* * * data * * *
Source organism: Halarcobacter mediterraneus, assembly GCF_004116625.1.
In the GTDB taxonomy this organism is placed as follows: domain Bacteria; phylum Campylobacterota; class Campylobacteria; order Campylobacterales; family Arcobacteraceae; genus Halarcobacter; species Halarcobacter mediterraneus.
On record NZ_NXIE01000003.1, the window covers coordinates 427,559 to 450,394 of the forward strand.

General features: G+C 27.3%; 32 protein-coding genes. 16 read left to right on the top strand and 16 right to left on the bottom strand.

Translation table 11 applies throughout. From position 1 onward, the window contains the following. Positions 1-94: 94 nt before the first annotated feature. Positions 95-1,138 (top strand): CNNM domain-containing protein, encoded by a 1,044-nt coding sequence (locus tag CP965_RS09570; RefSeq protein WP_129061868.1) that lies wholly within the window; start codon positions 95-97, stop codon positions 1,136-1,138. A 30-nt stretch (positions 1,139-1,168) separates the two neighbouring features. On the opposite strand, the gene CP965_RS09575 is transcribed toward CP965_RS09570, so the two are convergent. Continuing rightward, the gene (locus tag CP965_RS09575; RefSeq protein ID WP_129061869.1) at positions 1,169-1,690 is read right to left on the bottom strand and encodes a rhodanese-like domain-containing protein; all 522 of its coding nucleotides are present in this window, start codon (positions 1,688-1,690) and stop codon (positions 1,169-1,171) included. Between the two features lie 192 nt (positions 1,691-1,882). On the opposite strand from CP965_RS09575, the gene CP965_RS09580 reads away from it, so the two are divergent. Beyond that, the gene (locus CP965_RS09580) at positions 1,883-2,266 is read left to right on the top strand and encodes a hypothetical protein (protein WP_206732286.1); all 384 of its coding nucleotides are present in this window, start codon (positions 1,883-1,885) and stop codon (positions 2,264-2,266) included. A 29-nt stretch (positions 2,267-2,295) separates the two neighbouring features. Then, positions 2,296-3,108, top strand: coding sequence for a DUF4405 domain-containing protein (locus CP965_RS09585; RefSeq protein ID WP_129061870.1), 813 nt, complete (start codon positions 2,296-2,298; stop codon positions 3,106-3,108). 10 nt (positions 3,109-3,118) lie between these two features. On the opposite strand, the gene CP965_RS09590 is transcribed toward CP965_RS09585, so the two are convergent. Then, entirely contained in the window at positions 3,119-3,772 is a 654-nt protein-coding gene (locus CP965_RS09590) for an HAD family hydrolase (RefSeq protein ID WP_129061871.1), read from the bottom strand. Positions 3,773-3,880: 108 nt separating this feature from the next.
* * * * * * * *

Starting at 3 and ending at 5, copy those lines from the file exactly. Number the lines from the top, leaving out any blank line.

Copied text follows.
On record NZ_NXIE01000003.1, the window covers coordinates 427,559 to 450,394 of the forward strand.

General features: G+C 27.3%; 32 protein-coding genes. 16 read left to right on the top strand and 16 right to left on the bottom strand.

Translation table 11 applies throughout. From position 1 onward, the window contains the following. Positions 1-94: 94 nt before the first annotated feature. Positions 95-1,138 (top strand): CNNM domain-containing protein, encoded by a 1,044-nt coding sequence (locus tag CP965_RS09570; RefSeq protein WP_129061868.1) that lies wholly within the window; start codon positions 95-97, stop codon positions 1,136-1,138. A 30-nt stretch (positions 1,139-1,168) separates the two neighbouring features. On the opposite strand, the gene CP965_RS09575 is transcribed toward CP965_RS09570, so the two are convergent. Continuing rightward, the gene (locus tag CP965_RS09575; RefSeq protein ID WP_129061869.1) at positions 1,169-1,690 is read right to left on the bottom strand and encodes a rhodanese-like domain-containing protein; all 522 of its coding nucleotides are present in this window, start codon (positions 1,688-1,690) and stop codon (positions 1,169-1,171) included. Between the two features lie 192 nt (positions 1,691-1,882). On the opposite strand from CP965_RS09575, the gene CP965_RS09580 reads away from it, so the two are divergent. Beyond that, the gene (locus CP965_RS09580) at positions 1,883-2,266 is read left to right on the top strand and encodes a hypothetical protein (protein WP_206732286.1); all 384 of its coding nucleotides are present in this window, start codon (positions 1,883-1,885) and stop codon (positions 2,264-2,266) included. A 29-nt stretch (positions 2,267-2,295) separates the two neighbouring features. Then, positions 2,296-3,108, top strand: coding sequence for a DUF4405 domain-containing protein (locus CP965_RS09585; RefSeq protein ID WP_129061870.1), 813 nt, complete (start codon positions 2,296-2,298; stop codon positions 3,106-3,108). 10 nt (positions 3,109-3,118) lie between these two features. On the opposite strand, the gene CP965_RS09590 is transcribed toward CP965_RS09585, so the two are convergent. Then, entirely contained in the window at positions 3,119-3,772 is a 654-nt protein-coding gene (locus CP965_RS09590) for an HAD family hydrolase (RefSeq protein ID WP_129061871.1), read from the bottom strand. Positions 3,773-3,880: 108 nt separating this feature from the next.